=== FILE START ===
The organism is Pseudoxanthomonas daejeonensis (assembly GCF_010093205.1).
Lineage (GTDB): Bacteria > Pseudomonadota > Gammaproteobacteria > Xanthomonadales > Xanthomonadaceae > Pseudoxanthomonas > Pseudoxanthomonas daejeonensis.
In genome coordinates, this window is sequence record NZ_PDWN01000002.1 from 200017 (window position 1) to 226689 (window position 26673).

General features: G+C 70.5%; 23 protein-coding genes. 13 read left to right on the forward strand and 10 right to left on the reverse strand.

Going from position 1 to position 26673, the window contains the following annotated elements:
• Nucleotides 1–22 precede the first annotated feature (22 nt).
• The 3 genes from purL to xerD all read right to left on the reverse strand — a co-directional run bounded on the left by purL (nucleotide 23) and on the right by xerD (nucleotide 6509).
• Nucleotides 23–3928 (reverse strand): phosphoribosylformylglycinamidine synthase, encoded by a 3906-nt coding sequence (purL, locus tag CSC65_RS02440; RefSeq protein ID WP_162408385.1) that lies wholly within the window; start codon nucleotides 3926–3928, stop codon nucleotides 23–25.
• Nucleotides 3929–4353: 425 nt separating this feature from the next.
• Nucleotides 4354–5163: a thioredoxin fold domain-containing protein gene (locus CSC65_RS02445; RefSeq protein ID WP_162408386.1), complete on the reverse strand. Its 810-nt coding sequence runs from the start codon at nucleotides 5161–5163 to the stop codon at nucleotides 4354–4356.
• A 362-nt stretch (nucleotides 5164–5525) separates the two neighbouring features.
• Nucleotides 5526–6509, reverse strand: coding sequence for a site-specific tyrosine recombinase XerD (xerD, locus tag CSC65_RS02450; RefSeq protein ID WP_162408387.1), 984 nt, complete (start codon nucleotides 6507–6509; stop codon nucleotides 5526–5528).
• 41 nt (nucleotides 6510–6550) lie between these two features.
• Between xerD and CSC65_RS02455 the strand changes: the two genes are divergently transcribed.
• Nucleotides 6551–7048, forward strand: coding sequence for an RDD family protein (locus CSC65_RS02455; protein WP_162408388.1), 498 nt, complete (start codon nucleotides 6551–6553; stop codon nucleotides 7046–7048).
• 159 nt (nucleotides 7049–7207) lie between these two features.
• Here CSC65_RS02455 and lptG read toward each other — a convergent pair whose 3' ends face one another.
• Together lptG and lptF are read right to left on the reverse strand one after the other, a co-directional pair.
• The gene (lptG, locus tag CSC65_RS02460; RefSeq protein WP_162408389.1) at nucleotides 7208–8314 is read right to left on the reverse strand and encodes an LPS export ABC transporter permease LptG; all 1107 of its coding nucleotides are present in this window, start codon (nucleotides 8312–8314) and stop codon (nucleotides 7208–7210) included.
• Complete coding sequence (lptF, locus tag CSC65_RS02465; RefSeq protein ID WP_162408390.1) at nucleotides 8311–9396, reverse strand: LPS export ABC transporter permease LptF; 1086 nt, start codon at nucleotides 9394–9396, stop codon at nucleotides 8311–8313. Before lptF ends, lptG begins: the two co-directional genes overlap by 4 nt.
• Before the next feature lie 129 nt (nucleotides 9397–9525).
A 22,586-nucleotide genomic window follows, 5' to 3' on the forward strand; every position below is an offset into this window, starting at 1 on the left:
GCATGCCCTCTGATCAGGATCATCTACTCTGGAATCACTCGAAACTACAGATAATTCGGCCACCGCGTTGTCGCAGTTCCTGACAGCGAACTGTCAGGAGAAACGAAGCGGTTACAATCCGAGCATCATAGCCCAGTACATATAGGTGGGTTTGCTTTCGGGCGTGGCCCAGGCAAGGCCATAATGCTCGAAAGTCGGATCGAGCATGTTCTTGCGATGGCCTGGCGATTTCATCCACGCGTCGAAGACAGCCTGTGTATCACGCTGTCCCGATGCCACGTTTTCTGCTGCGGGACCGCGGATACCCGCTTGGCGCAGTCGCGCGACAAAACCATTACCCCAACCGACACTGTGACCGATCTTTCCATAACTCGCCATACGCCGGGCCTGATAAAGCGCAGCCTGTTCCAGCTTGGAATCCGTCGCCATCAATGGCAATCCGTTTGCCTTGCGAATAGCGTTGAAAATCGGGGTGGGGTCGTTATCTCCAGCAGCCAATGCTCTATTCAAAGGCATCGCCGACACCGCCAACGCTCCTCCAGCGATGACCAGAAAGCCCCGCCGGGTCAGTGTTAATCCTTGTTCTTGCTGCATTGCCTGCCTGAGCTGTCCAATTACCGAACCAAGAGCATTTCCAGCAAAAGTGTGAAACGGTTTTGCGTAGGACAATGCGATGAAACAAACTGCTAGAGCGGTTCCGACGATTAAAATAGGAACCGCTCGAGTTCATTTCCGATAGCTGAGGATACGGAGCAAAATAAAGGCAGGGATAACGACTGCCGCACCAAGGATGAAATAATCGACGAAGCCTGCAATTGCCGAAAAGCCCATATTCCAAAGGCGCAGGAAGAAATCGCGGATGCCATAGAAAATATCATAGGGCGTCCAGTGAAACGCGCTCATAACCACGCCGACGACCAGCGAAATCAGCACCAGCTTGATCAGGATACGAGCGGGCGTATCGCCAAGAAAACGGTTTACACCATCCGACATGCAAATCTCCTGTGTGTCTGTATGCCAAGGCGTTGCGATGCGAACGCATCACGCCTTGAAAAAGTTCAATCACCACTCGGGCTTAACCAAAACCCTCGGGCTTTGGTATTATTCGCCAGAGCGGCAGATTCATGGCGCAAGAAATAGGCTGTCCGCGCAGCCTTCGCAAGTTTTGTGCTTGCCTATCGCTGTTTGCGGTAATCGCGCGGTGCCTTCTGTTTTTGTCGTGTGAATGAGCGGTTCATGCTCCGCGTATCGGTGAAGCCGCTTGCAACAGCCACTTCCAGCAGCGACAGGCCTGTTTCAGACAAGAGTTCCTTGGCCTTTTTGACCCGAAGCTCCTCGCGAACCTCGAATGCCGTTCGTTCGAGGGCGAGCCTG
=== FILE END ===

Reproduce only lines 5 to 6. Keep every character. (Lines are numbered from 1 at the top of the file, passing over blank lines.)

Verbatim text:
Going from position 1 to position 26673, the window contains the following annotated elements:
• Nucleotides 1–22 precede the first annotated feature (22 nt).